Thus far this season, compared to last year, Lee has thrown virtually the same percentage of strikes (70%, compared to 71% last year), yet he has walked the same amount of batters (18) in less than half the number of innings. Of course, he’s striking out more hitters, too (26% of PA, compared to 22% last year).
When you look at the rest of his detailed statistics, they’re pretty good: Lee is getting more hitters to miss pitches (22% of swings, compared to 18% last year), more ground balls (.71 ratio, compared to .70 last year), giving up less extra base hits (7.1% of PA, compared to 7.7% last year), and significantly less balls are being put in-play (64% of PA, compared to 73% last year). Lee is on pace to set a career high for strikeouts outs per nine innings (10.1- almost two more than any other season), his fastball is slightly, um, faster (91.4 MPH, compared to 91.1 MPH last year) and has more movement on it (over an inch more horizontal break).
So where’s the beef?
Hitters are walking more and forcing Lee to throw slightly more pitches (.15) per at-bat. They are also getting more hits per nine innings (9.2, compared to 8.3 last year), hitting more line drives (22%, compared to 18% last year), and, as a result, more home runs per game (.9, compared to .7). 33.9% of all balls put in-play have been hits, compared to only 28.7% last year. The saber folks call that BABIP, and argue that it is largely based on luck. Most pitchers will have a BABIP that falls somewhere between .290 and .310 (or 29-31% of balls put in-play become hits). Lee’s is significantly higher. So is it just dumb luck that more balls in-play are becoming hits and home runs? Not really.
While Lee’s fastball has better velocity and movement this year, he isn’t throwing nearly as many of them. Last year, 63% of his pitches were fastballs (two and four seam). This year? 56%. That may not sound like a large delta, but Lee has always been a fastball pitcher. By throwing less fastballs, he is, obviously, forced to throw more cutters (+3%), curveballs (+2), and changeups (+3%).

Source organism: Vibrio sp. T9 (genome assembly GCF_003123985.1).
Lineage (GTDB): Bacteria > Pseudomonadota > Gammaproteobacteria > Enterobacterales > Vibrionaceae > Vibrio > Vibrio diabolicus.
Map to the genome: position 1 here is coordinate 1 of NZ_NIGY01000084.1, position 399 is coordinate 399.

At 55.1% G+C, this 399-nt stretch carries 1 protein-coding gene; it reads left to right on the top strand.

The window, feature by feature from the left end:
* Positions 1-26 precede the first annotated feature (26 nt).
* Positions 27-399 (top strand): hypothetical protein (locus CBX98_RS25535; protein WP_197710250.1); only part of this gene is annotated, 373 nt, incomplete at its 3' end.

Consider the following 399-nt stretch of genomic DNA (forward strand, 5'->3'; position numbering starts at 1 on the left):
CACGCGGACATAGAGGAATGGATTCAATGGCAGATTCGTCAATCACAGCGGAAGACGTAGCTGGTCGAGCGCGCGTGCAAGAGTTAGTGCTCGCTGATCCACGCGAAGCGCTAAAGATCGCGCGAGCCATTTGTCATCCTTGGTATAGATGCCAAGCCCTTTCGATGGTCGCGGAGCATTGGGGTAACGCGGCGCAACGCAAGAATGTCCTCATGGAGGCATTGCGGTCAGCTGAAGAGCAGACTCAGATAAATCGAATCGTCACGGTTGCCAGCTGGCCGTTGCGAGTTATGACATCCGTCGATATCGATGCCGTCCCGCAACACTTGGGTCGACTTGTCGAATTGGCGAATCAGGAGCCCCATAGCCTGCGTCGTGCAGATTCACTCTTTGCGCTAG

Why is he throwing less fastballs? He isn’t locating them as well. Last night, only 56% of his two-seam fastballs were thrown for strikes. There was a similar trend two weeks ago, when he struggled in St. Louis– less than 50% of his four-seam fastballs, the easiest pitches to control, were thrown for strikes. Generally, as seen above, Lee throws 70% of his pitches for strikes. When a fastball pitcher doesn’t have precise command of his best pitch, his other pitches, the ones that rely on the superior speed and location of the fastball to be effective, are reduced.
Perhaps more importantly, when Lee does get his fastball over the plate, it hasn't done as good a job in getting batters out.
“Pitch Type Values” uses a super-nerdy formula to calculate the effectiveness of individual pitches. The further above zero, the stronger the pitch. Anything below is less effective.
From 2008 to 2010, Lee’s fastball values were an adjusted 1.50, 0.85, and 1.43, respectively. This year, it’s just 1.19. His other pitches, the ones that rely on the strength of the fastball to fool the batter, are also down.
Given the fact that Lee’s fastball is being thrown harder and with more movement, the only logical conclusion as to why it has been relatively less effective is that it's not being located as well. That’s exactly what happened in the sixth inning last night…
Here’s the pitch summary for Danny Espinosa’s at-bat:
1) Two-seam fastball, ball, 1-0
2) Two-seam fastball, foul, 1-1
3) Two-seam fastball, ball, 2-1
4) Cutter, ball, 3-1
5) Two-seam fastball, home run
And two batters later, against Jerry Hairston…
1) Changeup, ball, 1-0
2) Cutter, ball, 2-0
3) Two-seam fastball, ball, 3-0
4) Two-seam fastball, strike, 3-1
5) Two-seam fastball, ball, walk
There you have it- inconsistent fastball.